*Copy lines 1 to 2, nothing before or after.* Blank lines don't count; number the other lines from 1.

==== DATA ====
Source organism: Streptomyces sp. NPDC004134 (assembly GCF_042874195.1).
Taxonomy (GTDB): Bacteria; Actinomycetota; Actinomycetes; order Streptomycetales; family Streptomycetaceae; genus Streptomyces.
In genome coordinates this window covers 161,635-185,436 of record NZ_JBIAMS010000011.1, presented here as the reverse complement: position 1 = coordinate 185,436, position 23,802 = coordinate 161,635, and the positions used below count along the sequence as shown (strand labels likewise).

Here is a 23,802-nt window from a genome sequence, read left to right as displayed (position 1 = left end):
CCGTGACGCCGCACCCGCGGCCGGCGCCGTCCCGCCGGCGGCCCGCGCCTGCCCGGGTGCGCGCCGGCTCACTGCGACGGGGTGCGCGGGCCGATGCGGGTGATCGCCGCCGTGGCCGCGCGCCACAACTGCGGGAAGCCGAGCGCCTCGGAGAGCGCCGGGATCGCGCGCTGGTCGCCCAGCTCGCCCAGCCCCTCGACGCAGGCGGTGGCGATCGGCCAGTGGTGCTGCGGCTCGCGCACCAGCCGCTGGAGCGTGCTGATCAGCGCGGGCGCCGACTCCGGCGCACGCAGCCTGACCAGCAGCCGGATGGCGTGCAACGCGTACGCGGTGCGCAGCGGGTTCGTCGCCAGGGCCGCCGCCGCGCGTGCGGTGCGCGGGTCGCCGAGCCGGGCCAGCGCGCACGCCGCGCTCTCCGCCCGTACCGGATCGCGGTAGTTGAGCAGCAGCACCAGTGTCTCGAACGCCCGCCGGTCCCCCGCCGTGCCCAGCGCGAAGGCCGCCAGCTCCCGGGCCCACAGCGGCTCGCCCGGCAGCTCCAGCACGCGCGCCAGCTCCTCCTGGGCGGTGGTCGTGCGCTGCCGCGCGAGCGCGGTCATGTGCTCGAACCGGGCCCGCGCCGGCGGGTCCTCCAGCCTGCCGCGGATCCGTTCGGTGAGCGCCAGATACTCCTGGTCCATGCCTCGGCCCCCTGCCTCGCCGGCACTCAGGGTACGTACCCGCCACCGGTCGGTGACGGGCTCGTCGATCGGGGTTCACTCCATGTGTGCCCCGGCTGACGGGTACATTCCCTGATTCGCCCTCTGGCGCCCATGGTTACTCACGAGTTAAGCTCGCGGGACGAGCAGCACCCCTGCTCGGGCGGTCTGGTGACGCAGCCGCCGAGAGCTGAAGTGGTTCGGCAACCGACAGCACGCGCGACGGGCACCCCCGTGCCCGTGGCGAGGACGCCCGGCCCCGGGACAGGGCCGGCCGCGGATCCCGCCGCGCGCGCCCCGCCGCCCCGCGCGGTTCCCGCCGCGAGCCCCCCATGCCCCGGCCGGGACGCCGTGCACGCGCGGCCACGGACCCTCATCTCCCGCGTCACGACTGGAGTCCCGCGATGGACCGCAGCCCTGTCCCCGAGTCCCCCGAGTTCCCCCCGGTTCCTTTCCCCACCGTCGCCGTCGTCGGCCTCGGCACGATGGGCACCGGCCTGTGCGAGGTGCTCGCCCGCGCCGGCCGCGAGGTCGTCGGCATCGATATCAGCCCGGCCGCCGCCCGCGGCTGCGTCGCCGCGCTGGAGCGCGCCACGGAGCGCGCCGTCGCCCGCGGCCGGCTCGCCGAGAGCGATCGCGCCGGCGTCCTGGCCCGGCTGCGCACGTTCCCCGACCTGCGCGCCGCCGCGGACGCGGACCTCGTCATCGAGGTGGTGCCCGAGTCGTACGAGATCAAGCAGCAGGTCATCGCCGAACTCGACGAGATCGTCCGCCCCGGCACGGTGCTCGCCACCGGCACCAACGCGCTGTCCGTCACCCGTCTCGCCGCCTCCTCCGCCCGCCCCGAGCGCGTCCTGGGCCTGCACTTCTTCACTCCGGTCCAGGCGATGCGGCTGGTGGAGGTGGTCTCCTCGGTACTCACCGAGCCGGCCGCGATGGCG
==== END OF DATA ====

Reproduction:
Source organism: Streptomyces sp. NPDC004134 (assembly GCF_042874195.1).
Taxonomy (GTDB): Bacteria; Actinomycetota; Actinomycetes; order Streptomycetales; family Streptomycetaceae; genus Streptomyces.